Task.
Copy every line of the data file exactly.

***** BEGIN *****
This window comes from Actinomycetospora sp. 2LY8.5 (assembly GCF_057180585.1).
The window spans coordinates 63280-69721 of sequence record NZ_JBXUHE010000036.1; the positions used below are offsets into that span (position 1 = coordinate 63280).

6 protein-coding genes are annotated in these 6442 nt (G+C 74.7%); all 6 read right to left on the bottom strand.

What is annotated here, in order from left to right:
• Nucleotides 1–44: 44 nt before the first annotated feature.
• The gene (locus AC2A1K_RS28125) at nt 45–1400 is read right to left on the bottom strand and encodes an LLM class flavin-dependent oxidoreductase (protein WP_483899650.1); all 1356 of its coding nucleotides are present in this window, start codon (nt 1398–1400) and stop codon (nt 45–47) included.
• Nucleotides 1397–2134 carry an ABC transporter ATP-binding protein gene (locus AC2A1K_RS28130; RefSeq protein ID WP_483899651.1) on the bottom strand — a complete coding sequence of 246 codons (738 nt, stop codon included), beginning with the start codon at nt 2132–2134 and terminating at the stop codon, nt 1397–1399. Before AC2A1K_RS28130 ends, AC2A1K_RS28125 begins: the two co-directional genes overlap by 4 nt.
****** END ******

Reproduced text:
This window comes from Actinomycetospora sp. 2LY8.5 (assembly GCF_057180585.1).
The window spans coordinates 63280-69721 of sequence record NZ_JBXUHE010000036.1; the positions used below are offsets into that span (position 1 = coordinate 63280).

6 protein-coding genes are annotated in these 6442 nt (G+C 74.7%); all 6 read right to left on the bottom strand.

What is annotated here, in order from left to right:
• Nucleotides 1–44: 44 nt before the first annotated feature.
• The gene (locus AC2A1K_RS28125) at nt 45–1400 is read right to left on the bottom strand and encodes an LLM class flavin-dependent oxidoreductase (protein WP_483899650.1); all 1356 of its coding nucleotides are present in this window, start codon (nt 1398–1400) and stop codon (nt 45–47) included.
• Nucleotides 1397–2134 carry an ABC transporter ATP-binding protein gene (locus AC2A1K_RS28130; RefSeq protein ID WP_483899651.1) on the bottom strand — a complete coding sequence of 246 codons (738 nt, stop codon included), beginning with the start codon at nt 2132–2134 and terminating at the stop codon, nt 1397–1399. Before AC2A1K_RS28130 ends, AC2A1K_RS28125 begins: the two co-directional genes overlap by 4 nt.